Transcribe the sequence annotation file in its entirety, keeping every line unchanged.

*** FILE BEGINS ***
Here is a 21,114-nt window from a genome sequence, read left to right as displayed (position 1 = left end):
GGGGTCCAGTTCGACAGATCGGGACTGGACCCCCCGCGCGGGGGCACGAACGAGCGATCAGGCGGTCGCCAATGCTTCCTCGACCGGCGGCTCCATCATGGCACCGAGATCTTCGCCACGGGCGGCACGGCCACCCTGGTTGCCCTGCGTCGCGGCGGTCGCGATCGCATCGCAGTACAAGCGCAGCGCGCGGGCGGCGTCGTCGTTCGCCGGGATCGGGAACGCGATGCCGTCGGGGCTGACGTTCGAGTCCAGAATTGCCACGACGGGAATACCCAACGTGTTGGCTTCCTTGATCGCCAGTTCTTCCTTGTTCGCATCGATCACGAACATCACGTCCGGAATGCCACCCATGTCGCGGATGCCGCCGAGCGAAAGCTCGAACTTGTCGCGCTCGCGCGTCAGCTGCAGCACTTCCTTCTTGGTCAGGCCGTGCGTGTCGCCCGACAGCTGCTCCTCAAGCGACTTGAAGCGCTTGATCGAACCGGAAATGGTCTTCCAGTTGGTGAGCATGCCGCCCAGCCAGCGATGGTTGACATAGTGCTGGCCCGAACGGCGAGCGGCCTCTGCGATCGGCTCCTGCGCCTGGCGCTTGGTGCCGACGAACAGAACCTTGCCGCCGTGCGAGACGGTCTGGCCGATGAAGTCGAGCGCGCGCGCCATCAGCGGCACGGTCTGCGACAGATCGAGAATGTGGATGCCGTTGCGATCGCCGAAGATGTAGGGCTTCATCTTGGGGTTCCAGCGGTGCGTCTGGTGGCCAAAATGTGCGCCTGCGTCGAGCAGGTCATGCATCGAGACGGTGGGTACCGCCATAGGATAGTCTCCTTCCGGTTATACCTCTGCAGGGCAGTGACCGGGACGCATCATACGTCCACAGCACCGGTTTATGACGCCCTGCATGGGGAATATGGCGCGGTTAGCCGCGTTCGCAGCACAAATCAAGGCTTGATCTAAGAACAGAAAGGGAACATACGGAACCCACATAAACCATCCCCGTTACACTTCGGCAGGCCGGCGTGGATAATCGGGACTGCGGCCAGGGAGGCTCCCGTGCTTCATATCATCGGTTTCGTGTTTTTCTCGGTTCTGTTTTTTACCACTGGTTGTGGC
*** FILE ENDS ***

Here is a 21,114-nt window from a genome sequence, read left to right as displayed (position 1 = left end):
GGGGTCCAGTTCGACAGATCGGGACTGGACCCCCCGCGCGGGGGCACGAACGAGCGATCAGGCGGTCGCCAATGCTTCCTCGACCGGCGGCTCCATCATGGCACCGAGATCTTCGCCACGGGCGGCACGGCCACCCTGGTTGCCCTGCGTCGCGGCGGTCGCGATCGCATCGCAGTACAAGCGCAGCGCGCGGGCGGCGTCGTCGTTCGCCGGGATCGGGAACGCGATGCCGTCGGGGCTGACGTTCGAGTCCAGAATTGCCACGACGGGAATACCCAACGTGTTGGCTTCCTTGATCGCCAGTTCTTCCTTGTTCGCATCGATCACGAACATCACGTCCGGAATGCCACCCATGTCGCGGATGCCGCCGAGCGAAAGCTCGAACTTGTCGCGCTCGCGCGTCAGCTGCAGCACTTCCTTCTTGGTCAGGCCGTGCGTGTCGCCCGACAGCTGCTCCTCAAGCGACTTGAAGCGCTTGATCGAACCGGAAATGGTCTTCCAGTTGGTGAGCATGCCGCCCAGCCAGCGATGGTTGACATAGTGCTGGCCCGAACGGCGAGCGGCCTCTGCGATCGGCTCCTGCGCCTGGCGCTTGGTGCCGACGAACAGAACCTTGCCGCCGTGCGAGACGGTCTGGCCGATGAAGTCGAGCGCGCGCGCCATCAGCGGCACGGTCTGCGACAGATCGAGAATGTGGATGCCGTTGCGATCGCCGAAGATGTAGGGCTTCATCTTGGGGTTCCAGCGGTGCGTCTGGTGGCCAAAATGTGCGCCTGCGTCGAGCAGGTCATGCATCGAGACGGTGGGTACCGCCATAGGATAGTCTCCTTCCGGTTATACCTCTGCAGGGCAGTGACCGGGACGCATCATACGTCCACAGCACCGGTTTATGACGCCCTGCATGGGGAATATGGCGCGGTTAGCCGCGTTCGCAGCACAAATCAAGGCTTGATCTAAGAACAGAAAGGGAACATACGGAACCCACATAAACCATCCCCGTTACACTTCGGCAGGCCGGCGTGGATAATCGGGACTGCGGCCAGGGAGGCTCCCGTGCTTCATATCATCGGTTTCGTGTTTTTCTCGGTTCTGTTTTTTACCACTGGTTGTGGC